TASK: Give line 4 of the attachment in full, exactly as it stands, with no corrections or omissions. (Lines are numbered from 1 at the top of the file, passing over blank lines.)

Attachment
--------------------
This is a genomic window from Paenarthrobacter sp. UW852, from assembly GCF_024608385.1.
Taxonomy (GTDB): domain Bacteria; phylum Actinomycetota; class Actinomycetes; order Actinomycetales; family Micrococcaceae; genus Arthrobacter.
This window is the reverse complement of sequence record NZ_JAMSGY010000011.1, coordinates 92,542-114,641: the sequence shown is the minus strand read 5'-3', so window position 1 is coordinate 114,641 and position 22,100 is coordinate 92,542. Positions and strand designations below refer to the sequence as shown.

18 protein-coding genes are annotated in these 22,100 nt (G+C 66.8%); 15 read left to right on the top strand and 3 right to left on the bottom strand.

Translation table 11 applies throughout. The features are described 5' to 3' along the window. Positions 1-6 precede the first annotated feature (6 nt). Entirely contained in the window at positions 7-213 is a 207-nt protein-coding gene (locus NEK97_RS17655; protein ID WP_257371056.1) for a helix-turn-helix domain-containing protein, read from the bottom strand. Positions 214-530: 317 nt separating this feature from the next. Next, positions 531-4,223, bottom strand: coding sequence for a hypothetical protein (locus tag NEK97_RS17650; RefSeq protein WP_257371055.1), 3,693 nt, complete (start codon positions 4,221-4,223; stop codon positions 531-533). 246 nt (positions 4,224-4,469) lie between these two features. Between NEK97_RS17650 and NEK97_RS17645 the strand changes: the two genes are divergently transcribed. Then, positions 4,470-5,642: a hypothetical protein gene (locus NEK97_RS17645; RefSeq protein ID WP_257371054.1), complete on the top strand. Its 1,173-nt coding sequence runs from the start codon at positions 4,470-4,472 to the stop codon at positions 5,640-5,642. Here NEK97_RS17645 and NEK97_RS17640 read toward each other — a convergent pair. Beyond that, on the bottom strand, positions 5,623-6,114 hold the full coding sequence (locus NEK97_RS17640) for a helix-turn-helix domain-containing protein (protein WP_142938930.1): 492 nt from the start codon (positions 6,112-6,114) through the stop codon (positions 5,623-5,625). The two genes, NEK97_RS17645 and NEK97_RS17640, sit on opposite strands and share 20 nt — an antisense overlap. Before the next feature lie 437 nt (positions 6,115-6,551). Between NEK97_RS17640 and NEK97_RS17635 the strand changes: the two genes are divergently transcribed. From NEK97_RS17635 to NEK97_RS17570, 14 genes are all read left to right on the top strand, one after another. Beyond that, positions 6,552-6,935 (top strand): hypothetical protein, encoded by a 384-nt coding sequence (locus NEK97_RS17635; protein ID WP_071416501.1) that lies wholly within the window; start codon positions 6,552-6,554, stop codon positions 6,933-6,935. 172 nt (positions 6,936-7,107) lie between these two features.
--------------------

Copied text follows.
18 protein-coding genes are annotated in these 22,100 nt (G+C 66.8%); 15 read left to right on the top strand and 3 right to left on the bottom strand.